Unfortunately for the Democrats, that lackluster campaigning most certainly continued.

And it’s not just Deeds who is in trouble. From an article in Politico:

Virginia Republican Lt. Gov. Bill Bolling is launching a new ad Monday for his reelection campaign that ties his Democratic rival, Jody Wagner, to her ticket mate, Creigh Deeds.

By linking Wagner to her party’s gubernatorial nominee, Bolling hopes to tag his opponent with the same perception that is currently hurting Deeds — that she is running a negative campaign and wants to raise taxes. It’s a strategy Republicans across Virginia are gravitating to as poll numbers increasingly point to GOP gains in the Commonwealth next month…

… “Higher taxes, fewer jobs, dishonest attacks — that’s Wagner’s record and that’s their plan,” the narrator intones as a side-by-side image of Deeds and Wagner is flashed on the screen…

… The GOP’s guilt by association strategy is also being used further down the ticket as Republicans, who have suffered a string of statewide losses in Virginia, are increasingly buoyed by poll numbers showing independents swinging their way and all three Republican candidates for statewide office enjoying solid leads.

In a Lynchburg-area House of Delegates race, the Republican candidate is calling his rival, incumbent Democrat Shannon Valentine, a “Creigh Deeds Democrat” in a TV commercial.

“What could Creigh Deeds and Shannon Valentine be thinking?” the ad produced for Republican Scott Garrett begins. “Deeds and Valentine want $1 billion in new taxes."

The State Legislature, however, does appear to be somewhat safe for both parties to maintain control at current levels.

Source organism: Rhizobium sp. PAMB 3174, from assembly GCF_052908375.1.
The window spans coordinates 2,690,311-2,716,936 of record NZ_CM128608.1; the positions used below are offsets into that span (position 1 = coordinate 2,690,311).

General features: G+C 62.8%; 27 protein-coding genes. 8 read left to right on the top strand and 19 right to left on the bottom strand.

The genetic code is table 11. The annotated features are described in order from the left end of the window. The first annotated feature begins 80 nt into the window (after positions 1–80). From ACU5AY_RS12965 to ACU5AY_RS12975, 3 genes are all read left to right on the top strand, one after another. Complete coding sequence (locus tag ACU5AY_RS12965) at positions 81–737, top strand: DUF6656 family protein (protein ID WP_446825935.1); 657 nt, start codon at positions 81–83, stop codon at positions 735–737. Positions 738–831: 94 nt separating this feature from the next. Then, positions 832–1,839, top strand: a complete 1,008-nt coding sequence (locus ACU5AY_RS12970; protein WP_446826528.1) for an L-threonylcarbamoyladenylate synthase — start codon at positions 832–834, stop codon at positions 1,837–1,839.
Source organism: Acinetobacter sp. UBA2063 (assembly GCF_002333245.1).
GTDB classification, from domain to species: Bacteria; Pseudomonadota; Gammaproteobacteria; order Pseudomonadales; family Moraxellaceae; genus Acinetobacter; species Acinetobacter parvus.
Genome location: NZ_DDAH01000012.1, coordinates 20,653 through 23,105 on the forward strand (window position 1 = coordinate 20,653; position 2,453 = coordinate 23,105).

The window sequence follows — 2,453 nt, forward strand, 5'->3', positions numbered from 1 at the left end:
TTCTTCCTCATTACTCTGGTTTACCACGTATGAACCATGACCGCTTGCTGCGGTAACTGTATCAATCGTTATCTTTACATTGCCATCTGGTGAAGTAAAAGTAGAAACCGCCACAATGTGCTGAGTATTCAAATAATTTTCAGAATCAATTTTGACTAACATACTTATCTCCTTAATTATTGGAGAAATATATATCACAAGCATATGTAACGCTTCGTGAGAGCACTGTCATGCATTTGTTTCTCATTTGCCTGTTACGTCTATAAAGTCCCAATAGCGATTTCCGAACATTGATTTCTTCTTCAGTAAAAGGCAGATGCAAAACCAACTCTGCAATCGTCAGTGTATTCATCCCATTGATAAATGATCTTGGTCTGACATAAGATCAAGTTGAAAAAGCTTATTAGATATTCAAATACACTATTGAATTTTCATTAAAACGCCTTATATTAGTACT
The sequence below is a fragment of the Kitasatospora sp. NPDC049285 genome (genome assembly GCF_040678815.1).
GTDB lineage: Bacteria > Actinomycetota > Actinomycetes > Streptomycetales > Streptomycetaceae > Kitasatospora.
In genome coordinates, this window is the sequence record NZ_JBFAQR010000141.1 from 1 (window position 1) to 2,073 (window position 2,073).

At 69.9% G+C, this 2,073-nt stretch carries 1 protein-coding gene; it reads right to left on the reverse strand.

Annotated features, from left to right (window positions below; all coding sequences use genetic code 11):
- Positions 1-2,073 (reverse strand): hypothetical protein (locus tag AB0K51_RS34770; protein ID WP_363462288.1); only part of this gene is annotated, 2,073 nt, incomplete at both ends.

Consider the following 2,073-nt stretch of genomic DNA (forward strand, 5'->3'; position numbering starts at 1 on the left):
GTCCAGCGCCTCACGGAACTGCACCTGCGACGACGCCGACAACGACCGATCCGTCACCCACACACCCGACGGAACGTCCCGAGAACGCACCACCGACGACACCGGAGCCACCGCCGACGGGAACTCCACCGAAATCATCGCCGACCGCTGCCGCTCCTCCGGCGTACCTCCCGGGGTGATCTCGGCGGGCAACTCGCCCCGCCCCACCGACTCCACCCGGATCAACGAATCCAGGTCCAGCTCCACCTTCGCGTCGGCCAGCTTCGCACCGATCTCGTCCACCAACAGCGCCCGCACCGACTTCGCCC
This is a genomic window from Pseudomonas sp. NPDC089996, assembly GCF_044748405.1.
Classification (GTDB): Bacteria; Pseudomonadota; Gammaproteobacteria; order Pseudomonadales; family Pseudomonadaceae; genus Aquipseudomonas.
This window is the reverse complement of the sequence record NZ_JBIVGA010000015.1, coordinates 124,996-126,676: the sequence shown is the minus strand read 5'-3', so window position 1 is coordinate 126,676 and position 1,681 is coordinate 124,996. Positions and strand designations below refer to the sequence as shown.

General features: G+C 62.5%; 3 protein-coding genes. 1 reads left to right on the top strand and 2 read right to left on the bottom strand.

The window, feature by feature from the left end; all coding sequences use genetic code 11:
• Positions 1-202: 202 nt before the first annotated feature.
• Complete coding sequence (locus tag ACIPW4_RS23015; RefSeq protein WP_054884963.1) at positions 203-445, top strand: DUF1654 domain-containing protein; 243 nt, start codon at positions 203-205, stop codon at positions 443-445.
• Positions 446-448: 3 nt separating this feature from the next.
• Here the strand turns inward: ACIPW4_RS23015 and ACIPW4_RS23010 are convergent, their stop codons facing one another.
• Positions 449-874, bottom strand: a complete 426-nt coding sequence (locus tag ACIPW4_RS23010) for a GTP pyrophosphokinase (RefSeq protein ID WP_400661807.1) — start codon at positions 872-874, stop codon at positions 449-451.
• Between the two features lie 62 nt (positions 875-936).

According to the Swing State Project, the House of Delegates looks particularly unlikely to see a significant net gain or loss of seats one way or another.

But most of the statewide offices are about to go Republican, and the growing influence of Democrats in the Commonwealth over the past several years is about to face a major hiccup.

Tuesday, October 27, 2009

Republicans Drafting a New Contract with America

Summary: Will history repeat itself? With the GOP drafting the Ten for '10, we look to 2006 and 1994 for signs of what the midterm 2010 elections will bring.

In an ideas piece today, former Congressman Martin Frost (D-TX) took issue with the growing intrigue over whether the midterm elections in 2010 will resemble the Republican Revolution of 1994.

From the piece:

On the surface, a comparison might seem to make sense. After all, in 1994, newly elected Democratic President Bill Clinton was serving his first two years, and there were Democratic majorities in both the House and the Senate. And we all know what happened: Republicans won control of both chambers in a historic rout.

However, that is all that these two very different political years have in common.

First and foremost among the differences was that House Democrats in 1994 were a tired, old majority that had run out of steam after being in control for 40 years. The most recent Republican majority in the House had occurred during the opening two years, 1953 and 1954, of President Dwight D. Eisenhower’s first term. Democrats in 1994 were complacent, assuming they were a permanent House majority. Also, they were short on new ideas and did not have strong leadership. Democrats today have policy ideas and clearly have energetic leadership.

Also, there were a number of factors at play in 1994 that are not present in 2010. Leading the list was the fact that Democrats had to defend a large number of open seats because of retirements and members running for other offices. A total of 18 such open seats were lost by the Democrats. So far, Democratic retirements have been held to a minimum…

…Some other seats were lost in the South as a delayed result of the 1991 redistricting, in which Republicans made gains but vulnerable incumbents were able to hold on for one more term in 1992. Redistricting also may have played a role in the decision by some of the 18 Democrats mentioned above who retired.